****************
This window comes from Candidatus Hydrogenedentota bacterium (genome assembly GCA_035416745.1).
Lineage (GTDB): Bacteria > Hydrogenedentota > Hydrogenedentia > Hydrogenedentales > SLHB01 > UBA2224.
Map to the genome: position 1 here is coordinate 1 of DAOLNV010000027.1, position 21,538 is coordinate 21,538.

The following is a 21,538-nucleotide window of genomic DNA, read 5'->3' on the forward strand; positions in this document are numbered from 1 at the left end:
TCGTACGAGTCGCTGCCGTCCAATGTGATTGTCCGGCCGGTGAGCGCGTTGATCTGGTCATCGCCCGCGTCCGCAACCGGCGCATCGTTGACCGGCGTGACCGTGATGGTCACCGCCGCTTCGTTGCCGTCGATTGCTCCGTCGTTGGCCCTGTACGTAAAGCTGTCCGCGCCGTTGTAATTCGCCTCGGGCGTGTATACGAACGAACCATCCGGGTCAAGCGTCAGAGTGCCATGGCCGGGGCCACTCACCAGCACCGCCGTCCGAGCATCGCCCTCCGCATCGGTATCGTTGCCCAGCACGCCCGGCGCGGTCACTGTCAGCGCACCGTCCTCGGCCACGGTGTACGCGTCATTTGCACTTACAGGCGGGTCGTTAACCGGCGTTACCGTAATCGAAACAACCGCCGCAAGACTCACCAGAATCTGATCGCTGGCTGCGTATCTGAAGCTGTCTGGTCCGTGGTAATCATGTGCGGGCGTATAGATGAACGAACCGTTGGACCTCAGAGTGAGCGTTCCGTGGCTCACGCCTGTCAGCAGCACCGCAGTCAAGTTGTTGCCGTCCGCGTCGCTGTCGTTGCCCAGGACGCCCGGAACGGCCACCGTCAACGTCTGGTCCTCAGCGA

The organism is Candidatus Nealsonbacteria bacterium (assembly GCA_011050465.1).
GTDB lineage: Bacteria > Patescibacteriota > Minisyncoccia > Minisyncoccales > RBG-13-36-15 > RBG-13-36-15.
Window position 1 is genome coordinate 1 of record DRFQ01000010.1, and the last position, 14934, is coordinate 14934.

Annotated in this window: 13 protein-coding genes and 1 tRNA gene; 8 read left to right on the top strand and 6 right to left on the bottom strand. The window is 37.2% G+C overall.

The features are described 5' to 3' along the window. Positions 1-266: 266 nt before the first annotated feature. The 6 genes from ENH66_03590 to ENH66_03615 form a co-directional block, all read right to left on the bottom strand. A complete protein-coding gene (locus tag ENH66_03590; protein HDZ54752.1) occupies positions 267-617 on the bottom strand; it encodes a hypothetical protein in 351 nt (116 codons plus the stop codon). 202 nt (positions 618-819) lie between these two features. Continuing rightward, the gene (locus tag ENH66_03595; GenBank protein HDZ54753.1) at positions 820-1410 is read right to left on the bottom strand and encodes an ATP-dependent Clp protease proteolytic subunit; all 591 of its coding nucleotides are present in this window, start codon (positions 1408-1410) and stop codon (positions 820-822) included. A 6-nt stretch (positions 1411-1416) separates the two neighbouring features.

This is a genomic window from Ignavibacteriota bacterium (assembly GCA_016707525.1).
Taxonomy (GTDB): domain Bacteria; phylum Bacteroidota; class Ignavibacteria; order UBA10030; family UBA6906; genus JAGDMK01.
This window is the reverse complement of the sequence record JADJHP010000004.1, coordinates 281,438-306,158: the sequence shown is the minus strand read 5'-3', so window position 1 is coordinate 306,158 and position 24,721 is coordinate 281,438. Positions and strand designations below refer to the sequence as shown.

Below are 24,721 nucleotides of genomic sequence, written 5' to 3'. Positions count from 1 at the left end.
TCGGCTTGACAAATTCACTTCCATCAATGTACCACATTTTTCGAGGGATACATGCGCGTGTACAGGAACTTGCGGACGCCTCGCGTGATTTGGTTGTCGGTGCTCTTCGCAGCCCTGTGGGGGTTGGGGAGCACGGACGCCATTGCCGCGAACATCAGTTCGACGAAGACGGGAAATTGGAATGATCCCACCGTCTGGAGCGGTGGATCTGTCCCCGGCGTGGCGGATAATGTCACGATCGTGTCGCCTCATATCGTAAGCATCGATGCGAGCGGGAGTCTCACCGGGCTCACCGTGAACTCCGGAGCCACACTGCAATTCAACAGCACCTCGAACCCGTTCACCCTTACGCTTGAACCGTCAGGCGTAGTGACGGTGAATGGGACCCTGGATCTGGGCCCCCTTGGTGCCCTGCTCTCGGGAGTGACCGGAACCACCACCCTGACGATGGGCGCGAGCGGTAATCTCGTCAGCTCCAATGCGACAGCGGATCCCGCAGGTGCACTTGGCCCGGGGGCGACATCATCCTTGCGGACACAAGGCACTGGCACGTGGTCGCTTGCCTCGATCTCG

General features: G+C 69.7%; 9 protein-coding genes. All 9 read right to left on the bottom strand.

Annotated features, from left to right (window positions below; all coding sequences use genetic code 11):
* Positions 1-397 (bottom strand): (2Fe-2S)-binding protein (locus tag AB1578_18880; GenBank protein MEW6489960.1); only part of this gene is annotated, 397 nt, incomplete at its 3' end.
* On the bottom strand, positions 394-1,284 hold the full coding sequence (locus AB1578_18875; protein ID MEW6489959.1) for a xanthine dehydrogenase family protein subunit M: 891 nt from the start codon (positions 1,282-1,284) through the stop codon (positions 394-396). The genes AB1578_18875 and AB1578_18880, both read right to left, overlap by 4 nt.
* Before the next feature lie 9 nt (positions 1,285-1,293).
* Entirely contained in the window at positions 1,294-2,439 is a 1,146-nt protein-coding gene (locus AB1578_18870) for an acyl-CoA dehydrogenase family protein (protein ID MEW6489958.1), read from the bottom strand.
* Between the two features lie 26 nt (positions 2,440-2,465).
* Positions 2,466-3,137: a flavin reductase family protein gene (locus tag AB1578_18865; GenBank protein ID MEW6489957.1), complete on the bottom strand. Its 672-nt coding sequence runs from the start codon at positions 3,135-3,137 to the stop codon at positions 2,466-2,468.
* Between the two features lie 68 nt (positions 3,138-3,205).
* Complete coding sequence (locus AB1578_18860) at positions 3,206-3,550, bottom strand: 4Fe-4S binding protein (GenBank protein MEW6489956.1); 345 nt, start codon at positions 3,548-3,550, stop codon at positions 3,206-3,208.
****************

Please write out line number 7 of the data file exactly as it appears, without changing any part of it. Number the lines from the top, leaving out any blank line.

GTDB lineage: Bacteria > Patescibacteriota > Minisyncoccia > Minisyncoccales > RBG-13-36-15 > RBG-13-36-15.